Pot Sales Go To Helping Homeless Families In Colorado

By Zachary Siegel 05/23/16

The city of Aurora is allocating millions in marijuana tax money to help homeless and low-income families get back on their feet. 

Pot Sales Go To Helping Homeless Families In Colorado

One Denver suburb is paying it forward by using money made from cannabis sales to fund a local nonprofit that helps homeless families stay off the streets. 

The city council in Aurora agreed to give $220,000 to the Colfax Community Network, a brick-and-mortar community organization that educates low-income families on how to utilize local services, and provides them with food, clothes, diapers, and other essentials. Councilwoman Sally Mounier told the Aurora Sentinel the nonprofit needed immediate funding. Many of the motels inhabited by low-income families are in Mounier's ward.

Aurora is Colorado's third largest city, and—like Denver—it's looking for creative solutions to help a swelling homeless population. By several reports, the influx of homeless people across the state has been linked to Colorado's legal weed market. Shelters in the Denver area reported that a good percentage of residents relocated to the state for access to marijuana, for both medical or recreational purposes. It appears the very industry that attracted homeless people to Colorado in the first place has their back.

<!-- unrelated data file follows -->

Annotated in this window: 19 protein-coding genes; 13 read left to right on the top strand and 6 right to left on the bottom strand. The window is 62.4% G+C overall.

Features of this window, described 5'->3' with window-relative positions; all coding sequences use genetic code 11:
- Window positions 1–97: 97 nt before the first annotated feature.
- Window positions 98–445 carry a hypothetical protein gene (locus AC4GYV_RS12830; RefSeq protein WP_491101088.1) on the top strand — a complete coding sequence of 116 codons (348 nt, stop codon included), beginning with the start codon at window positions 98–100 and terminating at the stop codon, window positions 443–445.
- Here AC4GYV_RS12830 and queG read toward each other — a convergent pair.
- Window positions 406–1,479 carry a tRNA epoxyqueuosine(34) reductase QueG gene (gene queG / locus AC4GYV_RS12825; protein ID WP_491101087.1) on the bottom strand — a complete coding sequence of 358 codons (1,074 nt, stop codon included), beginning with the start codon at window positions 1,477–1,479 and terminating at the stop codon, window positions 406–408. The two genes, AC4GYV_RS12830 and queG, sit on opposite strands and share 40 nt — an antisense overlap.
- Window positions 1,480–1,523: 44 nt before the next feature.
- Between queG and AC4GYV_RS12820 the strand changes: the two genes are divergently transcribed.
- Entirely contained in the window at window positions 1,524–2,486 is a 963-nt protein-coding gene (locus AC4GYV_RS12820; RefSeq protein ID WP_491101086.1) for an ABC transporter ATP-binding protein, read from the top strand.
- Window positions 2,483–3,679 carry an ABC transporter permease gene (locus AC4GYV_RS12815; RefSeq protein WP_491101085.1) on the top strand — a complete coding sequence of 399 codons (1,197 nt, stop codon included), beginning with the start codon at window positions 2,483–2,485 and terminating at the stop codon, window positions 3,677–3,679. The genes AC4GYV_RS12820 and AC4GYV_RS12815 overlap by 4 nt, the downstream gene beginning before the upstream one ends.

The $220,000 earmarked for Colfax Community Network is only a fraction of the $4.5 million the city of Aurora is expected to gain from marijuana sales tax revenue over the next two years, according to the Sentinel. “We wanted to be able to show citizens that we are having a positive impact on the community and point to specific projects or initiatives to where that money is going to,” Aurora City Councilman Bob Roth told the Denver Post.

More decisions about what to do with the remaining millions are underway. So far, the city council also allocated funding to buy vans for local mental health organizations to aid in homeless outreach, and to make the Aurora Housing Authority's landlord coordinator a full-time position—an important step in facilitating relationships between landlords and homeless people seeking housing. The council is also considering funding a "day center" where the homeless can shower, do laundry, and access mental health services.

While pot sales contribute to a growing Colorado economy, some cities drain resources enforcing laws targeting homeless behaviors such as panhandling and loitering. A report by the University of Denver’s Homeless Advocacy Policy Project estimated that Colorado’s largest cities have spent over $5 million enforcing such policies, negating the funds accrued by taxing cannabis.  

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Zachary Siegel is a freelance journalist specializing in science, health and drug policy. His reporting has also appeared in Slate, The Daily Beast, Salon, Huffington Post, among others. He writes often about addiction, sometimes drawing from his own experience. You can find out more about Zachary on Linkedin or follow him on Twitter.